Can anybody solve this limit without using L'Hopital? \begin{equation} \lim_{x \to 1} \left(\frac{x}{x-1}-\frac{1}{\log(x)} \right) \end{equation} It is indeed easy to solve with L'Hopital's rule but I needed a solution with only algebraic manipulation or notable cases and I cannot find it. Thanks!

  • 2
    $\begingroup$ is $log(x)$ here natural logarith or base $10$? $\endgroup$ – haqnatural Mar 27 '17 at 20:35
  • 1
    $\begingroup$ It's natural logarithm $\endgroup$ – blackhole1511 Mar 27 '17 at 20:37
  • 1
    $\begingroup$ Is a series expansion permitted here? $\endgroup$ – Mark Viola Mar 27 '17 at 21:03
  • 1
    $\begingroup$ Define your "notable cases" . $\endgroup$ – DonAntonio Mar 27 '17 at 21:05
  • $\begingroup$ @DonAntonio , by notable cases I mean the following: $\lim_{x \to 0} \frac{e^x-1}{x}=1$ $\lim_{x \to 0} \frac{\log{x+1}}{x}=1$ $\lim_{x \to \infty} \frac{\log{x}}{x}=0$ $\lim_{x \to \infty} (1+\frac{1}{x})^x=e$ $\endgroup$ – blackhole1511 Mar 27 '17 at 21:10

Herein, we will invoke the limit definition of the exponential function

$$e^x=\lim_{n\to \infty}\left(1+\frac xn\right)^n \tag 1$$

Note that making the substitution $x=e^{-y}$, we have

$$\begin{align} \lim_{x\to 1}\left(\frac{x}{x-1}-\frac{1}{\log(x)}\right)&=\lim_{y\to 0}\left(\frac{1}{y}-\frac{1}{e^y-1}\right)\\\\ &=\lim_{y\to 0}\left(\frac{e^y-1-y}{y^2\frac{e^y-1}{y}}\right) \end{align}$$

Recall the $\lim_{y\to 0}\frac{e^y-1}{y}=1$. Then, the problem boils down to evaluating the limit

$$\lim_{y\to 0}\left(\frac{e^y-1-y}{y^2}\right)$$

From the Binomial Theorem, we have

$$\left(1+\frac {y}{n}\right)^n-1-y=\frac{n-1}{2n}y^2+\sum_{k=3}^n\binom{n}{k}\frac{y^k}{n^k}$$

Therefore, we have

$$\frac{\left(1+\frac {y}{n}\right)^n-1-y}{y^2}=\frac{n-1}{2n}+\sum_{k=3}^n\binom{n}{k}\frac{y^{k-2}}{n^k} \tag 2$$

For $|y|<1$, we can use the following estimates for the series on the right-hand side of $(2)$:

$$\begin{align} \left|\sum_{k=3}^n\binom{n}{k}\frac{y^{k-2}}{n^k} \right|&\le \sum_{k=3}^\infty\frac{|y|^{k-2}}{k!}\\\\ &\le \sum_{k=3}^\infty \left(|y|\right)^{k-2}\\\\ &=\frac{|y|}{1-|y|}\tag 3 \end{align}$$

Using $(1)$ and $(3)$, taking the limit as $n\to \infty$ of both sides of $(2)$ reveals

$$\lim_{n\to \infty}\frac{\left(1+\frac {y}{n}\right)^n-1-y}{y^2}=\frac{e^{y}-1-y}{y^2}=\frac12+O(|y|)\tag 4$$

whence taking the limit as $y\to 0$ of $(4)$ yields

$$\lim_{y\to 0}\frac{e^y-1-y}{y}=\frac12$$

Finally, we have

$$\lim_{x\to 1}\left(\frac{x}{x-1}-\frac{1}{\log(x)}\right)=\frac12$$


By substituting $x=e^t$ we are left with $$ \lim_{t\to 0}\left(1+\frac{1}{e^t-1}-\frac{1}{t}\right)=\lim_{t\to 0}\frac{1}{t}\left(\frac{t}{e^t-1}-1+t\right)=B_1+1=\color{red}{\frac{1}{2}}$$ due to the generating function of Bernoulli numbers. As an alternative,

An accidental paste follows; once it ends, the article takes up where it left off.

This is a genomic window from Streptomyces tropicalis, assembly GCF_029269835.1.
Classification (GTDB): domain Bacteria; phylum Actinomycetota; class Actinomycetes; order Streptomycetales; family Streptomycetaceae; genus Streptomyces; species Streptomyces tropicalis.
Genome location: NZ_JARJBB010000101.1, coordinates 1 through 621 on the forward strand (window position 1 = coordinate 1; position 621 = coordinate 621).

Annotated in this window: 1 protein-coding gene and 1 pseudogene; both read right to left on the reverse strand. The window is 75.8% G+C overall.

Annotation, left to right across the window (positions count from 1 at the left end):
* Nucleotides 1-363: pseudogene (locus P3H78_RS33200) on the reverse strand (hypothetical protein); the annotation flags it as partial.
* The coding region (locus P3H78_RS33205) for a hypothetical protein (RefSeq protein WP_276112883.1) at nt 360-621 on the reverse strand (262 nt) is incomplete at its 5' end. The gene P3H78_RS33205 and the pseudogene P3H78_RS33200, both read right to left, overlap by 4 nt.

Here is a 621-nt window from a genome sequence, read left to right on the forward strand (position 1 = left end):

$$ \frac{t}{e^{t}-1} = \frac{t}{2}\coth\left(\frac{t}{2}\right)-\frac{t}{2} = 1+g(t^2)-\frac{t}{2} $$ with $g(z)$ being an analytic function in a neighbourhood of the origin, with $g(0)=0$, leads to the same result without directly involving Bernoulli numbers: $\frac{t}{2}\coth\left(\frac{t}{2}\right)$ is an even function whose limit as $t\to 0$ equals $1$.

  • $\begingroup$ That's an interesting solution, thanks! Yet, I was searching for something with simpler pre-calculus arguments... here, we must keep in mind a Taylor expansion and this was for pre-undergraduate students. $\endgroup$ – blackhole1511 Mar 27 '17 at 21:40

$\newcommand{\bbx}[1]{\,\bbox[8px,border:1px groove navy]{\displaystyle{#1}}\,} \newcommand{\braces}[1]{\left\lbrace\,{#1}\,\right\rbrace} \newcommand{\bracks}[1]{\left\lbrack\,{#1}\,\right\rbrack} \newcommand{\dd}{\mathrm{d}} \newcommand{\ds}[1]{\displaystyle{#1}} \newcommand{\expo}[1]{\,\mathrm{e}^{#1}\,} \newcommand{\ic}{\mathrm{i}} \newcommand{\mc}[1]{\mathcal{#1}} \newcommand{\mrm}[1]{\mathrm{#1}} \newcommand{\pars}[1]{\left(\,{#1}\,\right)} \newcommand{\partiald}[3][]{\frac{\partial^{#1} #2}{\partial #3^{#1}}} \newcommand{\root}[2][]{\,\sqrt[#1]{\,{#2}\,}\,} \newcommand{\totald}[3][]{\frac{\mathrm{d}^{#1} #2}{\mathrm{d} #3^{#1}}} \newcommand{\verts}[1]{\left\vert\,{#1}\,\right\vert}$ \begin{align} \lim_{x \to 1}\bracks{{x \over x - 1} - {1 \over \log\pars{x}}} & = \lim_{x \to 0}\bracks{1 + {1 \over x} - {1 \over \log\pars{1 + x}}} = \lim_{x \to 0}\bracks{% 1 + {1 \over x} - {1 \over x - x^{2}/2 + \,\mrm{O}\pars{x^{3}}}} \\[5mm] & = \lim_{x \to 0}\bracks{% 1 + {1 \over x} - {1 \over x}\,{1 \over 1 - x/2 + \,\mrm{O}\pars{x^{2}}}} \\[5mm] & = \lim_{x \to 0}\braces{% 1 + {1 \over x} - {1 \over x}\,\bracks{1 + {x \over 2} + \,\mrm{O}\pars{x^{2}}}} =\ \bbox[10px,#ffe,border:1px dotted navy]{\ds{1 \over 2}} \end{align}


Your Answer

By clicking “Post Your Answer”, you agree to our terms of service, privacy policy and cookie policy

Not the answer you're looking for? Browse other questions tagged or ask your own question.